The Fourth National Climate Assessment: What It Says About Water and Climate Change
The US Government’s Fourth National Climate Assessment, issued in the fall of 2018, devotes a long chapter to the effects of climate change on the nation’s water. Below are excerpts from the chapter which highlight its important features.
National Climate Assessment: Highlights from the Water Chapter
by Emily McBroom
Rising air and water temperatures and changes in precipitation are intensifying droughts, increasing heavy downpours, reducing snowpack, and causing declines in surface water quality, with varying impacts across regions. Future warming will add to the stress on water supplies and adversely impact the availability of water in parts of the United States.
Changes in the relative amounts and timing of snow and rainfall are leading to mismatches between water availability and needs in some regions, posing threats to, for example, the future reliability of hydropower production in the Southwest and the Northwest. Most U.S. power plants rely on a steady supply of water for cooling, and operations are expected to be affected by changes in water availability and temperature increases.
Groundwater depletion is exacerbating drought risk in many parts of the United States, particularly in the Southwest and Southern Great Plains.
Dependable and safe water supplies for U.S. Caribbean, Hawaii, and U.S.-Affiliated Pacific Island communities are threatened by drought, flooding, and saltwater contamination due to sea level rise.
Aging and deteriorating water infrastructure, typically designed for past environmental conditions, compounds the climate risk faced by society. Water management strategies that account for changing climate conditions can help reduce present and future risks to water security, but implementation of such practices remains limited.
Changes in Water Quantity and Quality
Changes in climate and hydrology have direct and cascading effects on water quality. Anticipated effects include warming water temperatures in all U.S. regions, which affect ecosystem health, and locally variable changes in precipitation and runoff, which affect pollutant transport into and within water bodies.
These changes pose challenges related to the cost and implications of water treatment, and they present a risk to water supplies, public health, and aquatic ecosystems.
Increases in high flow events can increase the delivery of sediment, nutrients, and microbial pathogens to streams, lakes, and estuaries; decreases in low flow volume (such as in the summer) and during periods of drought can impact aquatic life through exposure to high water temperatures and reduced dissolved oxygen.
The risk of harmful algal blooms could increase due to an expanded seasonal window of warm water temperatures and the potential for episodic increases in nutrient loading.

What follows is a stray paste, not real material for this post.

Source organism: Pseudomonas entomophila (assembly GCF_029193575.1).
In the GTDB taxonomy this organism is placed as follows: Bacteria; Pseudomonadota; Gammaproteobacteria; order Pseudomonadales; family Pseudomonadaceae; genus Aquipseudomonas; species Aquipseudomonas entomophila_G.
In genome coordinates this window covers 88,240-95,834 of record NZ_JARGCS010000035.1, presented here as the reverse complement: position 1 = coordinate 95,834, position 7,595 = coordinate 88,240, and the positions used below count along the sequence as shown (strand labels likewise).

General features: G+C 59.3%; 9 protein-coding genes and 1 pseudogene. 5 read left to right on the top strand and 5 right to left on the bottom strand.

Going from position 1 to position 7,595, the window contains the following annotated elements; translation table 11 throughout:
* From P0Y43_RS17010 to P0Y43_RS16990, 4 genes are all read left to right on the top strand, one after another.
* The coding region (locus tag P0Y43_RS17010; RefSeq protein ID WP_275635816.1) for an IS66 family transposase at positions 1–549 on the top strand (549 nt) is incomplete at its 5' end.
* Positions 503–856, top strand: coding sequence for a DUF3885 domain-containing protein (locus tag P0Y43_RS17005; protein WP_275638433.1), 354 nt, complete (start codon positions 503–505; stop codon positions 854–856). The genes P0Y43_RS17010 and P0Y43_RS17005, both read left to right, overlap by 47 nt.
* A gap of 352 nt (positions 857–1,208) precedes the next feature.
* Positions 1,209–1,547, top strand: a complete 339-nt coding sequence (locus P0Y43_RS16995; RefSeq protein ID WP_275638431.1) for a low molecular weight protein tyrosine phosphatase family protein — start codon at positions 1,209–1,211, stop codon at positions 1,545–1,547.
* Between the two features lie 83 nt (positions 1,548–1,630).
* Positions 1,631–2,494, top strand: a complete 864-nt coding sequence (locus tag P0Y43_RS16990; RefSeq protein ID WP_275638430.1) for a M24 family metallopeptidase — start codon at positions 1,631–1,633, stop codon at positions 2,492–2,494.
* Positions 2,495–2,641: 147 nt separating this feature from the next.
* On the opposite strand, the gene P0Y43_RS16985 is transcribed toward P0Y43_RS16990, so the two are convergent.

In coastal areas, saltwater intrusion into coastal rivers and aquifers can be exacerbated by sea level rise (or relative sea level rise related to vertical land movement), storm surges, and altered freshwater runoff. Saltwater intrusion could threaten drinking water supplies, infrastructure, and coastal and estuarine ecosystems).
Indirect impacts on water quality are also possible in response to an increased frequency of forest pest/disease outbreaks, wildfire, and other terrestrial ecosystem changes; land-use changes (for example, agricultural and urban) and water management infrastructure also interact with climate change to impact water quality.
Deteriorating Water Infrastructure at Risk
Capital improvement needs for public water systems (which provide safe drinking water) have been estimated at $384 billion for projects necessary from 2011 through 2030. Similarly, capital investment needs for publicly owned wastewater conveyance and treatment facilities, combined sewer overflow correction, and storm water management to address water quality or water quality-related public health problems have been estimated at $271 billion over a 20-year period. To date, however, there is no comprehensive assessment of the climate-related vulnerability of U.S. water infrastructure, and climate risks to existing infrastructure systems remain unquantified.
Compound extremes, such as terrestrial flooding and ocean flooding occuring at the same time, can also increase the risk of cascading infrastructure failure since some infrastructure systems rely on others, and the failure of one system can lead to the failure of interconnected systems, such as water–energy infrastructure.
Water Management in a Changing Future
Paleoclimate analyses and climate projections suggest persistent droughts and wet periods over the continental United States that are longer, cover more area, and are more intense than what was experienced in the 20th century.
The challenge is both scientific, in terms of developing and evaluating these approaches, and institutional–political, in terms of updating the regulatory, legal and institutional structures that constrain innovation in water management, planning, and infrastructure design.